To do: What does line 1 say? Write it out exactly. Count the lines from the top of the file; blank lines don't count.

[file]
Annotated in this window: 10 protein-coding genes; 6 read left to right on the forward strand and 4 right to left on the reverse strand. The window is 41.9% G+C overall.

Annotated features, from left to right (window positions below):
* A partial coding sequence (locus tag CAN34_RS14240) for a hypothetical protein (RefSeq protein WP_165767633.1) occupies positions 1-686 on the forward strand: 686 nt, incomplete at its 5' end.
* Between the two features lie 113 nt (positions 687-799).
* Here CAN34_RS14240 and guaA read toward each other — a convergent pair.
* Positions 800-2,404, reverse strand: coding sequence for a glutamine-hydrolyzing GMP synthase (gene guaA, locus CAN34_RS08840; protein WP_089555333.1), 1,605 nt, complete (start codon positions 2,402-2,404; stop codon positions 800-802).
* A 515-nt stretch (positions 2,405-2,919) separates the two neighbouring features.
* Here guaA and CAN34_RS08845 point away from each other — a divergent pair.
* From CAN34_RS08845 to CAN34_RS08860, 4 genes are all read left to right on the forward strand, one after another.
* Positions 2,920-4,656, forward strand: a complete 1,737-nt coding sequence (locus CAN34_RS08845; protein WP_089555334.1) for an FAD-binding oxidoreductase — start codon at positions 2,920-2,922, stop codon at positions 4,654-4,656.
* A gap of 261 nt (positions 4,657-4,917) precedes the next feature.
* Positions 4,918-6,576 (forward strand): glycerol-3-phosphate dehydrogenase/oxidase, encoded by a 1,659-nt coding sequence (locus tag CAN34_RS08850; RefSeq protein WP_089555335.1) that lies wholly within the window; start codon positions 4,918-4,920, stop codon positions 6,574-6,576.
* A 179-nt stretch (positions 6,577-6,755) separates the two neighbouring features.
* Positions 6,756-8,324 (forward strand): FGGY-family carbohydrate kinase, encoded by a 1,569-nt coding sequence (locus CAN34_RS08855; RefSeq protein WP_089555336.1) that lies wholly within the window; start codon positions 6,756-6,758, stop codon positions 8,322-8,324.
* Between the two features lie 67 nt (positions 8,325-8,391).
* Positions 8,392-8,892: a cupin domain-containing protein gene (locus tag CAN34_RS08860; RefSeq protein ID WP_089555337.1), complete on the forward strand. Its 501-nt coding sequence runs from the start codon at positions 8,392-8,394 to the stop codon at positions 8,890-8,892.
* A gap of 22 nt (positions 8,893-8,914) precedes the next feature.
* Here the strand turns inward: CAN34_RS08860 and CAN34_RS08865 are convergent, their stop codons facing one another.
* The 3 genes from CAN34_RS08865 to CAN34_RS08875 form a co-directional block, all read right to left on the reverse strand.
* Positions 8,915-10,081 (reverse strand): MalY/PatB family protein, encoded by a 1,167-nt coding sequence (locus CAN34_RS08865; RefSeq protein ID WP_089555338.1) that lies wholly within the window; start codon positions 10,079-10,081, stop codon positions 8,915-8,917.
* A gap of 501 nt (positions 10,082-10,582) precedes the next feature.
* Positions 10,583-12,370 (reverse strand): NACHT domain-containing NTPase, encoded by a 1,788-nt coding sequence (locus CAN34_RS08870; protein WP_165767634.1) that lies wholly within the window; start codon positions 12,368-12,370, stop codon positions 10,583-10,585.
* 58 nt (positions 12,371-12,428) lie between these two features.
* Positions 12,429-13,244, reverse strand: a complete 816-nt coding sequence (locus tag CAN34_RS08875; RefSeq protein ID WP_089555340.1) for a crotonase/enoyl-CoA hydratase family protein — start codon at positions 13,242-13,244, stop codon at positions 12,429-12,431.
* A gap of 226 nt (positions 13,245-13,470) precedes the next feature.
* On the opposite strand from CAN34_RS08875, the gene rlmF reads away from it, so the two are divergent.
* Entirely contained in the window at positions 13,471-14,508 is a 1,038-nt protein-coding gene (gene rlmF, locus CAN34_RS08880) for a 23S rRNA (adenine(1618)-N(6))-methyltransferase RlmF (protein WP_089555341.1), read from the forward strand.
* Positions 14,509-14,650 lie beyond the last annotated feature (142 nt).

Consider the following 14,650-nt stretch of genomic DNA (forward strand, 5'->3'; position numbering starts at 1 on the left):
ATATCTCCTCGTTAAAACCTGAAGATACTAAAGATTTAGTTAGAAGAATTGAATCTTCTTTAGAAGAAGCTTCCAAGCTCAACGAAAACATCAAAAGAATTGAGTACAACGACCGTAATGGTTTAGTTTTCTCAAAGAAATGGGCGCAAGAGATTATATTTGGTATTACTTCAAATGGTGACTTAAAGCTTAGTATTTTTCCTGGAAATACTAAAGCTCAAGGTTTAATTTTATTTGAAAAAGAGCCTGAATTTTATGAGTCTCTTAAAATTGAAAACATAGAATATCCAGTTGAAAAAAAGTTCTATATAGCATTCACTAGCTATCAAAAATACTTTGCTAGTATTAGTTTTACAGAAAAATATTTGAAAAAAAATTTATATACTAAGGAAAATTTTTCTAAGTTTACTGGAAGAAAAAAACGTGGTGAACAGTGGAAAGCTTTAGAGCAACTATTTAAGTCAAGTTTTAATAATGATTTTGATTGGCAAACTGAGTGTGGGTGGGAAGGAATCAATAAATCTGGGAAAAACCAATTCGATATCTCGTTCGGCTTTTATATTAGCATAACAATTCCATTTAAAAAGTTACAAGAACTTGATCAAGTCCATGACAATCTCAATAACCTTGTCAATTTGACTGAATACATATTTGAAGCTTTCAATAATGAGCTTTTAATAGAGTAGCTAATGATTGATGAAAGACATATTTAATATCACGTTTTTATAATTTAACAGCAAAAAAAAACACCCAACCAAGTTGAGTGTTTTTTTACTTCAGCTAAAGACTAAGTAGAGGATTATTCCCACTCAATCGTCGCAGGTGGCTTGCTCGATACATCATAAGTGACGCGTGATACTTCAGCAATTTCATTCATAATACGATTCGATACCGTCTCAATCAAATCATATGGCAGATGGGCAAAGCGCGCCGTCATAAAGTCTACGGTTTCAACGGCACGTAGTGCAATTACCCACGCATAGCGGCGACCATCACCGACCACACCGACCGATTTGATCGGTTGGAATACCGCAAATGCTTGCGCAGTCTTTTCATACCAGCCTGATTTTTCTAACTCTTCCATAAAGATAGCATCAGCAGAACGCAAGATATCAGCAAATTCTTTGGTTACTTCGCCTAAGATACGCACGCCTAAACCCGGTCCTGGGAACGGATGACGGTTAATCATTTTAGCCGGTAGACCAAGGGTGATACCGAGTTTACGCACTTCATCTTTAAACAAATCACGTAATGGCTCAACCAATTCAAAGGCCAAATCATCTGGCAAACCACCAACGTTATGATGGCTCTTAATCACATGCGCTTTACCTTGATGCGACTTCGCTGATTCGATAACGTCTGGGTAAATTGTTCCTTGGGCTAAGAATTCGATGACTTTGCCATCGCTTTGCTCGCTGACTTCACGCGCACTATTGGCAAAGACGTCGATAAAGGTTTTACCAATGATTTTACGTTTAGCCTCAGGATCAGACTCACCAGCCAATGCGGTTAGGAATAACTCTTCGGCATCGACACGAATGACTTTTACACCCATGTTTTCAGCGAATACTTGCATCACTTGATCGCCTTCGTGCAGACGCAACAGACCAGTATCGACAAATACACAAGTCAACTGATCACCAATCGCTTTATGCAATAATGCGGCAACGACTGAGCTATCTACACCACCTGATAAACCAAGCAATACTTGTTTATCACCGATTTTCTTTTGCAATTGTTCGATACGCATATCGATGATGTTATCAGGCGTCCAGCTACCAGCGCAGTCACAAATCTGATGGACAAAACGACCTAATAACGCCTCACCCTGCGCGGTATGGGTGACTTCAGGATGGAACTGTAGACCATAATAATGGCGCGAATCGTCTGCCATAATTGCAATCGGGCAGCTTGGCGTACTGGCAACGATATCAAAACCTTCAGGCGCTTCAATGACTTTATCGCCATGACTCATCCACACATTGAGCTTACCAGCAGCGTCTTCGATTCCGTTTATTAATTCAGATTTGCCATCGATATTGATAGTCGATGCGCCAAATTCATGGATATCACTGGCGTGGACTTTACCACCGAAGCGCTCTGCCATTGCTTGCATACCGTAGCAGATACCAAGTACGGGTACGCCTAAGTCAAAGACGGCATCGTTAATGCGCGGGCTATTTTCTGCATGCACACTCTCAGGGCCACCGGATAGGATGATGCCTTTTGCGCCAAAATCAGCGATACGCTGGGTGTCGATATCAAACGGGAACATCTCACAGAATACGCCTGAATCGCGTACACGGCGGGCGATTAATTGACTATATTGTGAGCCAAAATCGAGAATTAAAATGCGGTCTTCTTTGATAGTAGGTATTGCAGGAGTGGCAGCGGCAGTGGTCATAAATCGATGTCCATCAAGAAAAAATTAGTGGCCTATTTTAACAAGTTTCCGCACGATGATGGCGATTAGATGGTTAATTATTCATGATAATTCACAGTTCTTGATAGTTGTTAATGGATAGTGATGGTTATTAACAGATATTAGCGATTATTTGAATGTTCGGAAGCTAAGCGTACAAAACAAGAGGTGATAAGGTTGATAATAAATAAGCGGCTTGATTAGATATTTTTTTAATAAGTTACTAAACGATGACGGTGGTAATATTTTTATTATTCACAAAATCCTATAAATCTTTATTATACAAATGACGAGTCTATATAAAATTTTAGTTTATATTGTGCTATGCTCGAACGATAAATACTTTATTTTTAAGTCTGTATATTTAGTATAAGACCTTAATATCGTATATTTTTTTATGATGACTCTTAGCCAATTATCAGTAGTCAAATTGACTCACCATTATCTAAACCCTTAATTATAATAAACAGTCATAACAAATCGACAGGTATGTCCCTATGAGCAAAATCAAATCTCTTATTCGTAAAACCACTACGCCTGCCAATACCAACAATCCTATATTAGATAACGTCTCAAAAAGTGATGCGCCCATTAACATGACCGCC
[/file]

Annotated in this window: 10 protein-coding genes; 6 read left to right on the forward strand and 4 right to left on the reverse strand. The window is 41.9% G+C overall.